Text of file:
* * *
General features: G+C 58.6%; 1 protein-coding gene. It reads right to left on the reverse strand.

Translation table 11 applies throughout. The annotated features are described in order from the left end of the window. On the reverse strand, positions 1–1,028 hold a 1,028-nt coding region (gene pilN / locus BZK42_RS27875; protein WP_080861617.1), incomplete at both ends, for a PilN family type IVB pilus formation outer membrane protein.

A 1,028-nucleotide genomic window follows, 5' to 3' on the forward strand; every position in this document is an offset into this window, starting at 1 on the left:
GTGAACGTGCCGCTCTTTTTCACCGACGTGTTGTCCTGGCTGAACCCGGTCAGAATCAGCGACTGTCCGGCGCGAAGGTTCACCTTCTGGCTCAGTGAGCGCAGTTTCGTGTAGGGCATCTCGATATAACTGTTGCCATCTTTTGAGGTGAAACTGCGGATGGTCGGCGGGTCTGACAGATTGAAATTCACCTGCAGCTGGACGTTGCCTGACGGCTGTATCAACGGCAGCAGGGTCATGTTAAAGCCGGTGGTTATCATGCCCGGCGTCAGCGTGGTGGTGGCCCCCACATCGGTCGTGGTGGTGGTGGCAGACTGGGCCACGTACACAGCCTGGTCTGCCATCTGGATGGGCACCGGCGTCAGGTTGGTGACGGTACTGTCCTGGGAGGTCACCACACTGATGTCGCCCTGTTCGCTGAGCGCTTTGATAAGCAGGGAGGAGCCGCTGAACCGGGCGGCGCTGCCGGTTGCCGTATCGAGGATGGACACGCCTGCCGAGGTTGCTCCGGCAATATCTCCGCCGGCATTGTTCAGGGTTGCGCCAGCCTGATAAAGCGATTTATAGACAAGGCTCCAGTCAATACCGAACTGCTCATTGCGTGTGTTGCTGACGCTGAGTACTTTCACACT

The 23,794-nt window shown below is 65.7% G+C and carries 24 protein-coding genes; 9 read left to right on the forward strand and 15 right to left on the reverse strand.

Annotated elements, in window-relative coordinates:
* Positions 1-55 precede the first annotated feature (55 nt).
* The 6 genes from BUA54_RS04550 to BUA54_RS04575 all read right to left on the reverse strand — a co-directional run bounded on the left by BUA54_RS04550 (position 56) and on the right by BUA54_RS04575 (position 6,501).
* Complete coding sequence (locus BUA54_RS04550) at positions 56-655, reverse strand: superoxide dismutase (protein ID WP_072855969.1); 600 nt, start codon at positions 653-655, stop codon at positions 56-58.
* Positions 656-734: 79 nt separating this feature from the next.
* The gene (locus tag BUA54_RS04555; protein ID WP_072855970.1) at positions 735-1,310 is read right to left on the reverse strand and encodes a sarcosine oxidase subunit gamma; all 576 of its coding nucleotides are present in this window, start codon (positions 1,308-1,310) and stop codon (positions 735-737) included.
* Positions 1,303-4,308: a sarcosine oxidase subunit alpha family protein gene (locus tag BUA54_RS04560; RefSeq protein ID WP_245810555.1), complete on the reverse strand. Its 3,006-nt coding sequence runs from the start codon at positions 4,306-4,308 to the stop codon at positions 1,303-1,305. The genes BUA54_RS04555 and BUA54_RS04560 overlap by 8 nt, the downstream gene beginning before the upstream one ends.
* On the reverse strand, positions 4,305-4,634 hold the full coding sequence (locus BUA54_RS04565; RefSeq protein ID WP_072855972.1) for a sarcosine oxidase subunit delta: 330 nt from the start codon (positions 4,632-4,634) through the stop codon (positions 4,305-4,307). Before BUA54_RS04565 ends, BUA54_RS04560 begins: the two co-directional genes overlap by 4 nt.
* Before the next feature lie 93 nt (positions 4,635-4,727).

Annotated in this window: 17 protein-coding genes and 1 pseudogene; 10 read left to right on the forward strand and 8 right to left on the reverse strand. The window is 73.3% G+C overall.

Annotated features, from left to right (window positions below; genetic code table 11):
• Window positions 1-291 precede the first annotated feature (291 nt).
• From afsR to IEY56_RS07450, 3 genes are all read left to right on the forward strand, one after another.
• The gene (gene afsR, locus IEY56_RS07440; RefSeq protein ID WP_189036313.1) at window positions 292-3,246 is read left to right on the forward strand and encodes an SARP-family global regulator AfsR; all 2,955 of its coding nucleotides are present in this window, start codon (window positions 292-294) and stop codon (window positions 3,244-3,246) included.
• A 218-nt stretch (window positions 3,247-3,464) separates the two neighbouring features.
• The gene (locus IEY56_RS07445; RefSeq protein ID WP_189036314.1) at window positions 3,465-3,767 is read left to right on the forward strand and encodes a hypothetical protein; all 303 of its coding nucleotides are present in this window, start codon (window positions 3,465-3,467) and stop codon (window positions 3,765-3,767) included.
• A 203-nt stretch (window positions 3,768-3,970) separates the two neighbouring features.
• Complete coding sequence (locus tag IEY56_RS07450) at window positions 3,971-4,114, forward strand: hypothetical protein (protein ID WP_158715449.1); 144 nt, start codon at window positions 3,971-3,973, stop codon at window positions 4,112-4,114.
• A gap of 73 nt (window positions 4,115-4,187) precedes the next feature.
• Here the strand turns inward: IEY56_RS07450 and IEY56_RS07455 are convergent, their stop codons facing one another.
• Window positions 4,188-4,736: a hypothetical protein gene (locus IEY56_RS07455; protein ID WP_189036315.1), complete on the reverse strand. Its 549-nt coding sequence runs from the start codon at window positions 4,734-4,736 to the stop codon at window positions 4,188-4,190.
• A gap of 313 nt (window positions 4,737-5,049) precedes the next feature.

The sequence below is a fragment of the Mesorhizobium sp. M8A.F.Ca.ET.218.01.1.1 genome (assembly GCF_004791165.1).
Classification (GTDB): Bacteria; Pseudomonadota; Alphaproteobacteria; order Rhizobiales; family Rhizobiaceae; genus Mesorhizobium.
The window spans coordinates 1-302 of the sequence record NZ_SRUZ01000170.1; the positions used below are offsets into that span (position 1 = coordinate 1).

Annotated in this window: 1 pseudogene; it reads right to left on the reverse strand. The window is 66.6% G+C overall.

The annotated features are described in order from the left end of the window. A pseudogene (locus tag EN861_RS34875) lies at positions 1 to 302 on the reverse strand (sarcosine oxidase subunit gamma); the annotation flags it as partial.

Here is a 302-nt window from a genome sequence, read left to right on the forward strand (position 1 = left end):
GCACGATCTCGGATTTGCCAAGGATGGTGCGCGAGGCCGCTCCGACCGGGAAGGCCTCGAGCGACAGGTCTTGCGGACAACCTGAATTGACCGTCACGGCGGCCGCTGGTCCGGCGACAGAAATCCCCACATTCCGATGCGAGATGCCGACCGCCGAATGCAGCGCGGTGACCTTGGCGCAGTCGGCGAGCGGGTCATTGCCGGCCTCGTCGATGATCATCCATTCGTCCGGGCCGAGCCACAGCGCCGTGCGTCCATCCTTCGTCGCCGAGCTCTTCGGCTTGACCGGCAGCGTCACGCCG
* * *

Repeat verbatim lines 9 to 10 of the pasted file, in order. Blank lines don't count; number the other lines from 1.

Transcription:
* Complete coding sequence (locus BUA54_RS04550) at positions 56-655, reverse strand: superoxide dismutase (protein ID WP_072855969.1); 600 nt, start codon at positions 653-655, stop codon at positions 56-58.
* Positions 656-734: 79 nt separating this feature from the next.